Rollie Fingers, Johnny Bench and the intentional walk that wasn’t

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I’m guessing that Reds and A’s fans — and other fans of a certain age — knew this already, but I had never heard this story about Rollie Fingers, Johnny Bench and the intentional walk that wasn’t from the 1972 World Series:

With Bench standing in the box expecting a wide pitchout, Fingers broke off a slider for called strike three.

“When (manager) Dick Williams came to the mound and told me, ‘We’re going to fake an intentional pass to Bench, but throw a strike. But don’t throw a fastball because he is a fastball hitter,’” Fingers said. “I said, ‘What? What are you talking about? Is this Little League or what?,” Fingers said he told Williams.

But being a good corporal, Fingers followed orders. “I threw probably the best slider I’d ever thrown in my life,” he said of the called strike three. “When I see Johnny Bench, I never mention it. But he usually brings it up and says, ‘That was the most embarrassing moment of my life.’”

If that happened today there would probably be a week’s worth of reports about the “unwritten rules.”  Ethicists would be called in for talking head segments on SportsCenter.  HardballTalk would probably devote 200 posts to it, all of which would begin by BC calling Fingers “a chipwich” and all of which would devolve into arguments about whether cake or pie is better.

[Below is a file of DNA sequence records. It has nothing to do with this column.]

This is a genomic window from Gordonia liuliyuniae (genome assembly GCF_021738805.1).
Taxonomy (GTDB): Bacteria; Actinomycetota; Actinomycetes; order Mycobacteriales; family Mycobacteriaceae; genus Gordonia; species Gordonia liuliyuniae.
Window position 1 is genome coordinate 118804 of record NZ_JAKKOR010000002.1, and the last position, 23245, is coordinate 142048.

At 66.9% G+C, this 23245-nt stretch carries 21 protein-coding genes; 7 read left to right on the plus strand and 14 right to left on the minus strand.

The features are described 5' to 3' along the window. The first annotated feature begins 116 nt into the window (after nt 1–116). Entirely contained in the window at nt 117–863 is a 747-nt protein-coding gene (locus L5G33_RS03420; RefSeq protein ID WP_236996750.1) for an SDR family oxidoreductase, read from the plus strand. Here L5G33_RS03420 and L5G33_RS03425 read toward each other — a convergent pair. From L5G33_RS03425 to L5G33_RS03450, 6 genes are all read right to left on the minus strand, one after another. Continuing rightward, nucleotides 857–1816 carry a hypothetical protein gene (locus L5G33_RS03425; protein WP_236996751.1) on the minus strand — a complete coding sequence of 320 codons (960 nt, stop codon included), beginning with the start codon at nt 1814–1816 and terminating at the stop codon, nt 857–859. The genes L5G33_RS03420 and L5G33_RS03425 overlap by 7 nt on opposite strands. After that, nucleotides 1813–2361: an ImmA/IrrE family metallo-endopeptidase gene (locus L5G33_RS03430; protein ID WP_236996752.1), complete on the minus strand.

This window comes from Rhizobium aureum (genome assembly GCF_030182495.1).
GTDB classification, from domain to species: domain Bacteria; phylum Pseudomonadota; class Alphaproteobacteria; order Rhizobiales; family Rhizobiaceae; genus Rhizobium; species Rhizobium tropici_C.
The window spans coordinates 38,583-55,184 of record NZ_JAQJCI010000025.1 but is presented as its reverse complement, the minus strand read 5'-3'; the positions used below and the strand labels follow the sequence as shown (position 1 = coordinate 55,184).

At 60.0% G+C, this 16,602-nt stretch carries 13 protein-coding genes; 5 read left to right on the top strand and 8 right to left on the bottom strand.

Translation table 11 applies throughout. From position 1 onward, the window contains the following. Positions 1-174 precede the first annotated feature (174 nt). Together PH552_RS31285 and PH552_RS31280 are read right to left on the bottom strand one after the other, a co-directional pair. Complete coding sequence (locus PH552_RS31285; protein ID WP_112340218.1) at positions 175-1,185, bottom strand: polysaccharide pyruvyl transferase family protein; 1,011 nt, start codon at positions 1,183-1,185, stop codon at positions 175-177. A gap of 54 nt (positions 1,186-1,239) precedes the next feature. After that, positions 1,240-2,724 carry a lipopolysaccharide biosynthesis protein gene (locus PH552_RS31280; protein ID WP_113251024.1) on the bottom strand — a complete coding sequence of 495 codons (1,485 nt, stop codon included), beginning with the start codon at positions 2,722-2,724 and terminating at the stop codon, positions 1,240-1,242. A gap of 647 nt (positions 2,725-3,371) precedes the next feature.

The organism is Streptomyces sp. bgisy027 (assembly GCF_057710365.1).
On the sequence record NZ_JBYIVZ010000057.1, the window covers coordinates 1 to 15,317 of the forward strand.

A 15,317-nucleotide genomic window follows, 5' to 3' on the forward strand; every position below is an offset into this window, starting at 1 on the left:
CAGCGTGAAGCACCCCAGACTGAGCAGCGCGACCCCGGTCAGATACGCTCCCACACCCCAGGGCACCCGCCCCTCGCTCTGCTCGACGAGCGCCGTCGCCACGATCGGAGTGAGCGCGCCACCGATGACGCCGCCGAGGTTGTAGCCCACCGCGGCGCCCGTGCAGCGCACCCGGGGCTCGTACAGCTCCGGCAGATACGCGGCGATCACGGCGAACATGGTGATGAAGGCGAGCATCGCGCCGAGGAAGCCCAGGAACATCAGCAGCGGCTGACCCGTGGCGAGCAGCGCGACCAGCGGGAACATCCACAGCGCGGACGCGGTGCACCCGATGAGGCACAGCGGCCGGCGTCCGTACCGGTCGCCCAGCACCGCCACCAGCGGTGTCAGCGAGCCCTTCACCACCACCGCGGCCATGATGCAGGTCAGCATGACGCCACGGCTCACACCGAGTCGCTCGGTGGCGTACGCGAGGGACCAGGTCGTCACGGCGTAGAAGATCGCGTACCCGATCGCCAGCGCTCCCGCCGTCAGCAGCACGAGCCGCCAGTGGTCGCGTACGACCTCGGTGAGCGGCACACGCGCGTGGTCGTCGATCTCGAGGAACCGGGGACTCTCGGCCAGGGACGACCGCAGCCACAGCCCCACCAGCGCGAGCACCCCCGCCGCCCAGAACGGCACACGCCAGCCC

Put differently, it would be glorious.

But now it’s just a footnote. One I had never heard of despite my baseball obsession.  I had never heard of it because there is just so damn much baseball history, trivia, shenanigans and tomfoolery out there and no one person can possibly know it all. Or even a majority of it.

And that is glorious too.

Rays’ Erik Neander named Executive of the Year

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At the GM meetings in Scottsdale, Arizona on Monday, Rays GM Erik Neander was named the recipient of Major League Baseball’s Executive of the Year Award for the 2019 season. The Yankees’ Brian Cashman was the runner-up while the Athletics’ Billy Beane and the Twins’ Derek Falvey tied for third place.

Neander has worked for the Rays since 2017 but has operated in his current role since November 2016, taking over for Matthew Silverman who was promoted to president of the Rays alongside Brian Auld.

The Rays had, by far, the lowest payroll in baseball at $53.5 million, according to USA TODAY. Neander’s peers voting him Executive of the Year on the same today the league had to curtail its awarding of a prize belt to the team that suppressed salaries the most in arbitration is… certainly interesting timing.

At any rate, Neander’s Rays went 96-66 in 2019, finishing in second place in the AL East behind the 103-59 Yankees. The Rays claimed the second AL Wild Card and defeated the A’s to earn entry into the ALDS where they lost in five games to the Astros. It was the Rays’ first playoff appearance since 2013 and their regular season win total was second-most in franchise history behind the 2008 team (97).